How to Build and Maintain Momentum Like Your Business Depends on It

Back in his Y Combinator days, Sam Altman wrote a blog post about what he called “the post YC slump.” At the end of the accelerator’s three-month program, Altman estimated that around 25% of the participating startups would be on the trajectory to build a multi-billion dollar company. But only a few of them actually did.

“These companies have a beautifully exponential growth curve during YC, and then a few months after YC is over, it essentially flatlines,” he wrote.

Why? Altman attributes the slump to a misplaced focus on what he calls “fake work,” like raising money and doing press, at the expense of what really matters: building products and growing. The root of the problem, essentially, is that the founders lose momentum.

“Momentum is everything in a startup. If you have momentum, you can survive most other problems. If you do not have momentum, nothing except getting momentum will solve your problems,” Altman said. He cites “never let the company lose momentum” as one of his few startup commandments.

Building a company requires sustained, concerted effort over a long time, generating enough power to keep it going despite the obstacles. Here’s how to start — and keep it up — no matter what.

Why momentum?

In physics, momentum is the product of an object’s mass and velocity. A train traveling at a high speed has momentum. So does a fastball thrown by a pitcher. In business, perhaps the best example of momentum is that of the “flywheel effect,” a term coined by Good to Great author Jim Collins.

“No matter how dramatic the end result, good-to-great transformations never happen in one fell swoop. In building a great company or social sector enterprise, there is no single defining action, no grand program, no one killer innovation, no solitary lucky break, no miracle moment,” Collins writes. “Rather, the process resembles relentlessly pushing a giant, heavy flywheel, turn upon turn, building momentum until a point of breakthrough, and beyond.” Jeff Bezos, who learned about Collins’s flywheel effect at a corporate retreat in 2001, credits it as “the secret sauce” behind Amazon’s long-term success.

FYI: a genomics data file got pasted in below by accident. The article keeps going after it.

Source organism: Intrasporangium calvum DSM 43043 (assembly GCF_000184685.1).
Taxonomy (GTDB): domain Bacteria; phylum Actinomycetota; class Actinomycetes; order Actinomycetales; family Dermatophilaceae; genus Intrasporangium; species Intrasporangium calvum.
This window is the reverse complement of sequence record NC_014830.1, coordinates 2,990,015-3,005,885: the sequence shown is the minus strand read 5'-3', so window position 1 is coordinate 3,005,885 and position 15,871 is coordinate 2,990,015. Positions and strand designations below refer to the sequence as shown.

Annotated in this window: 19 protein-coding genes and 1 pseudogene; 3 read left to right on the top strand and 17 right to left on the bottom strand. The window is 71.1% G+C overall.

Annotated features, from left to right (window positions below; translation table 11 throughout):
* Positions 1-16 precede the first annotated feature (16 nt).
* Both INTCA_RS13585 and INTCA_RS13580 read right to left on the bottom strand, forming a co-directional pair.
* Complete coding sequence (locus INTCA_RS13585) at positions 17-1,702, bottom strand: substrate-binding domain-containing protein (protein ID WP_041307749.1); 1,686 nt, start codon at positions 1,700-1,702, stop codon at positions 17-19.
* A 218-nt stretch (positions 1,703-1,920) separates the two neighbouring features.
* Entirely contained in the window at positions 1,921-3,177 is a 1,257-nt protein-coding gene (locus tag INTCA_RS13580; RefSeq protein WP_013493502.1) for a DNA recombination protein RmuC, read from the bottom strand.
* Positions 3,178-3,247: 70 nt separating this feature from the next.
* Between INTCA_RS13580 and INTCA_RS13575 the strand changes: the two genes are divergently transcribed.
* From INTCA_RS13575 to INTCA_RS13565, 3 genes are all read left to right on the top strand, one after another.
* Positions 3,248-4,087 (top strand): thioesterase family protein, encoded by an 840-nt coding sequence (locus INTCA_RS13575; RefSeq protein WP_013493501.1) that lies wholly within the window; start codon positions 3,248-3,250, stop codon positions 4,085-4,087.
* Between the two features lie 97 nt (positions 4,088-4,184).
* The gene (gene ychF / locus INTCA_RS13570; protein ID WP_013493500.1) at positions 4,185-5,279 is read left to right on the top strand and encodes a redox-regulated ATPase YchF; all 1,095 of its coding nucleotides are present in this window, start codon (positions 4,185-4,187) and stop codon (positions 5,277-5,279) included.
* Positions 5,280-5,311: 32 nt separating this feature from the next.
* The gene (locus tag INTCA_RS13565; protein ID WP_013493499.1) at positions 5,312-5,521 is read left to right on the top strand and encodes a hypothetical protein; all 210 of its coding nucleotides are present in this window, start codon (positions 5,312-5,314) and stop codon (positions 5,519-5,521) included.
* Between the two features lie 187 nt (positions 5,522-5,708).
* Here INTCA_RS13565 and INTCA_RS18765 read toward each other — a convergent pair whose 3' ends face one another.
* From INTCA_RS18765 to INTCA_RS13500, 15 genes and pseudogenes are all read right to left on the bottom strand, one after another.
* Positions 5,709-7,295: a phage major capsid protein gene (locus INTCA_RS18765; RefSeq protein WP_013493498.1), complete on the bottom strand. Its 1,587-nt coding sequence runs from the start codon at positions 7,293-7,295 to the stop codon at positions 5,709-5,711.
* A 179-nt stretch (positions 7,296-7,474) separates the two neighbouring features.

Even startups that grow into successful businesses fail because they lose momentum. “When the momentum is lost, it’s as if the props have been knocked out from under their corporate strategy,” write Matthew S. Olson, Derek van Bever, and Seth Verry for Harvard Business Review. Think again, about the train: With enormous mass and a high velocity, there’s not much that can stop it. But even the highest-speed train will eventually slow to a stop if there’s nothing keeping it going.

Just get started

You can’t gain momentum without movement. The key is to make those movements intentional.

Holly Liu, co-founder of the mobile gaming company Kabam, advises setting a clear and measurable goal that answers the question “how will we know when we succeed?” A specific goal can bring focus, which can lead to execution, which can lead to achievement. She suggests timeboxing, or allocating a predetermined amount of time, to achieve the goal in order to avoid heading toward a dead end (and therefore losing momentum).